As Peru entered the 1990s both its largest airlines, AeroPerú and Faucett Perú, had serious financial problems. These forced the competitors together, albeit briefly, before they went there separate ways again. Both would use the Lockheed Tristar but neither would be able to survive the changing political and competitive landscape of the 90s.
Right: A Faucett 737 in the new colours in 1994
Faucett took the opportunity to prove its Peruvian credentials by taking up the red and white colours that AeroPerú had just discarded. Faucett had planned on using a green livery but saw AeroPerú's change as giving it an opportunity. A bright red and white scheme was the result and TV spots exclaimed: "Our colors are Peru's colors." Faucett only had $1 million for the entire campaign but it hit home and AeroPerú was forced to respond admitting its colour change was an error and running ads with its aircraft over Peruvian national treasures. Nonetheless AeroPerú's marketing budget was substantially larger than Faucett's at $3 million and helped it grow its load factor to 58% from 49% by 1994.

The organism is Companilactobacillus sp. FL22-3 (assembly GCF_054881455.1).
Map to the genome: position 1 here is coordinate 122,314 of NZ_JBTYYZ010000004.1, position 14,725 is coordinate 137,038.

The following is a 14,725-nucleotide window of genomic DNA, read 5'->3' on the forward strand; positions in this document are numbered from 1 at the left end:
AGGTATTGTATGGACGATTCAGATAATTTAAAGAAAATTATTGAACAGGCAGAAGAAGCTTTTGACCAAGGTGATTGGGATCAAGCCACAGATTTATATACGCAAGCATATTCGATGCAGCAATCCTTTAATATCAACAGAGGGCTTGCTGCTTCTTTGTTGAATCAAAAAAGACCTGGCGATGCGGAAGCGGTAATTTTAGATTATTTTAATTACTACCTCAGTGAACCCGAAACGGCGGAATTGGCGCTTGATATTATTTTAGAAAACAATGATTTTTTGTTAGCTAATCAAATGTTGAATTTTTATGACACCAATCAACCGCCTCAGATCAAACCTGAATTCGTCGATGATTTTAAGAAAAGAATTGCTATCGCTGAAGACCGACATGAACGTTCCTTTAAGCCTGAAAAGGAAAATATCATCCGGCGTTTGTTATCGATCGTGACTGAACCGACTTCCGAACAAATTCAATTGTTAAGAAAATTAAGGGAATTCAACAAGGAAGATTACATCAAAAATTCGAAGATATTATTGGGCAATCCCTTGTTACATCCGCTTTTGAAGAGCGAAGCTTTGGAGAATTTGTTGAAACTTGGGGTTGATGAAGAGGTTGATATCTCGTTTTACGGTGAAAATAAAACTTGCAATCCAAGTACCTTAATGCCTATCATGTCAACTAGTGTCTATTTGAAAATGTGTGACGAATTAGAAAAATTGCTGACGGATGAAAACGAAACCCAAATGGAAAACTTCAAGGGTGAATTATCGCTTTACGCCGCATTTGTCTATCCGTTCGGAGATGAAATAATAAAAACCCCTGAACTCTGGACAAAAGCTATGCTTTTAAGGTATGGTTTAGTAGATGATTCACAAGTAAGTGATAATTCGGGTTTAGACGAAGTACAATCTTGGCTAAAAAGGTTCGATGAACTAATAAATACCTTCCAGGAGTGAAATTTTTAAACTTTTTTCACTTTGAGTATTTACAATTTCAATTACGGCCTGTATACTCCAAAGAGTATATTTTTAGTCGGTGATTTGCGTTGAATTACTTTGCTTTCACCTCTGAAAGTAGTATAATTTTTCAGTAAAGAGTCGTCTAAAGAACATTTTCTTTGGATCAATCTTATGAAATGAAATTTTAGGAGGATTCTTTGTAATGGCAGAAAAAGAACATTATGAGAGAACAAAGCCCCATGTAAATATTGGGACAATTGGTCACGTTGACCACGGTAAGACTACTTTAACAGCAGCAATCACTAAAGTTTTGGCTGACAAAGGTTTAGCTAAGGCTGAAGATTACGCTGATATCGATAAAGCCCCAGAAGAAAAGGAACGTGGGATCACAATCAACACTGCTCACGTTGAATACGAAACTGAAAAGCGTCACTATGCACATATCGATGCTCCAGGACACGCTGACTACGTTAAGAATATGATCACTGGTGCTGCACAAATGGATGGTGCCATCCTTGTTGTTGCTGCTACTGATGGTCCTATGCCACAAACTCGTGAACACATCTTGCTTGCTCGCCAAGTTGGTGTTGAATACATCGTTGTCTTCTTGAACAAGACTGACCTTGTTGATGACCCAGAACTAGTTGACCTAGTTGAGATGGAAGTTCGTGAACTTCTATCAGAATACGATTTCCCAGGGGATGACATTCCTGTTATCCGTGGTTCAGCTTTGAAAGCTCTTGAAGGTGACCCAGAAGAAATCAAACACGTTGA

In 1995 Faucett began to fly for APA of the Dominican Republic, which had no suitable aircraft, and its Tristars gained APA titles for a period. This only lasted until the start of 1995 however and OB-1545 was stored at Miami. Another ex-Eastern Tristar joined the fleet in late 1996 but Faucett's financial position was not looking good.
Magnusson, M. Latin Glory: Airlines of Latin America. Airlife
McClintock, C & Vallas, F. The United States and Peru: Cooperation at a Cost
Morton, J.K. Flying Colours: Airlines Colour Schemes of the 1990s, Airlife
Stinsson, D. AeroPeru Flies Higher With Brand New Image. 1994
1998. Deluge of Troubles Flood Peru. Flight Global
1993. Peruvian government upholds sale of Aeroperu to Aeromexico consortium. UPI Archives